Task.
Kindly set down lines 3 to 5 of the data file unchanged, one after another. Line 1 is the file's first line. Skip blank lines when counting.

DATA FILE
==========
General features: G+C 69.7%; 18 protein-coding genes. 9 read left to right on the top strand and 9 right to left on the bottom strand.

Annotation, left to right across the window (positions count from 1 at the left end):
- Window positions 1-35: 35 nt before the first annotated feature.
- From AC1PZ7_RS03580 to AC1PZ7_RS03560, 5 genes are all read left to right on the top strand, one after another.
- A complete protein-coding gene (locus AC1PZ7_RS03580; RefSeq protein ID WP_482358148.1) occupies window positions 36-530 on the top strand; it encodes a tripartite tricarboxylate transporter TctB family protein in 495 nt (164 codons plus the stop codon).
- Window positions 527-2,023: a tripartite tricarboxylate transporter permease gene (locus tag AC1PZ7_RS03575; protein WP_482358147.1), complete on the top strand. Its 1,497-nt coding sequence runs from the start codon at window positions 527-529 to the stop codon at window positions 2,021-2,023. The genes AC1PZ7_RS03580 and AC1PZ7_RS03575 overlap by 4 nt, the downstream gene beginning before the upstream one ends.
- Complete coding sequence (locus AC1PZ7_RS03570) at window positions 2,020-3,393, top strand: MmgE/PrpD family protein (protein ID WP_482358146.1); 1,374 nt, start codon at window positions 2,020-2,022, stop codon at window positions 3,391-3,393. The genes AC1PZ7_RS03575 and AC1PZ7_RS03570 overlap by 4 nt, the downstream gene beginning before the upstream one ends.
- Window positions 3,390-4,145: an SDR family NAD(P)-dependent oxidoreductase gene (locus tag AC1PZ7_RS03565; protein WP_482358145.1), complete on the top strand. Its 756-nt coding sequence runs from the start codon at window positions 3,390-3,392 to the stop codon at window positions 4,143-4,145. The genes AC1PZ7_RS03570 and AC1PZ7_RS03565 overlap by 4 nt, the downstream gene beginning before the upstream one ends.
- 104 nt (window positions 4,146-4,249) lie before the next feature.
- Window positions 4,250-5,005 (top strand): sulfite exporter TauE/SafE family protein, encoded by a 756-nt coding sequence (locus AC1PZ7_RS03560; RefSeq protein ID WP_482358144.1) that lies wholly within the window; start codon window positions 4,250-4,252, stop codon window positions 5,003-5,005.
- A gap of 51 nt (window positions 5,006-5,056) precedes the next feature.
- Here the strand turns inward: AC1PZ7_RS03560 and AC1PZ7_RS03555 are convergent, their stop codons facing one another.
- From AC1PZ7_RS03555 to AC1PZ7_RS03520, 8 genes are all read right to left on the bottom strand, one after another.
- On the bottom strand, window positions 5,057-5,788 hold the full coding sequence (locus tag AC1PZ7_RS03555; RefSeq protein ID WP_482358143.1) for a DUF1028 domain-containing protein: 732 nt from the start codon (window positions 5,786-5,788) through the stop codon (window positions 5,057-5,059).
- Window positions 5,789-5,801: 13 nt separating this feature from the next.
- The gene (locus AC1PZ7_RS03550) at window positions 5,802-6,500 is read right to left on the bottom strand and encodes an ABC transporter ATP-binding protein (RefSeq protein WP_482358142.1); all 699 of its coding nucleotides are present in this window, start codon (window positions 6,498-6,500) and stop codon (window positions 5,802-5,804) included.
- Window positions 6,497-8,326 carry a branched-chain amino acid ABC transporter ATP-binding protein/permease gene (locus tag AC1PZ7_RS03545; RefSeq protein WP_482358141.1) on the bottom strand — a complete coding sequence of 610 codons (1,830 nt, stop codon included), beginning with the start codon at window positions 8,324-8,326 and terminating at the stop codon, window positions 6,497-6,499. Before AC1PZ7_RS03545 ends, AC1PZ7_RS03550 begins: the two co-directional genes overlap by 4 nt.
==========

- Window positions 1-35: 35 nt before the first annotated feature.
- From AC1PZ7_RS03580 to AC1PZ7_RS03560, 5 genes are all read left to right on the top strand, one after another.
- A complete protein-coding gene (locus AC1PZ7_RS03580; RefSeq protein ID WP_482358148.1) occupies window positions 36-530 on the top strand; it encodes a tripartite tricarboxylate transporter TctB family protein in 495 nt (164 codons plus the stop codon).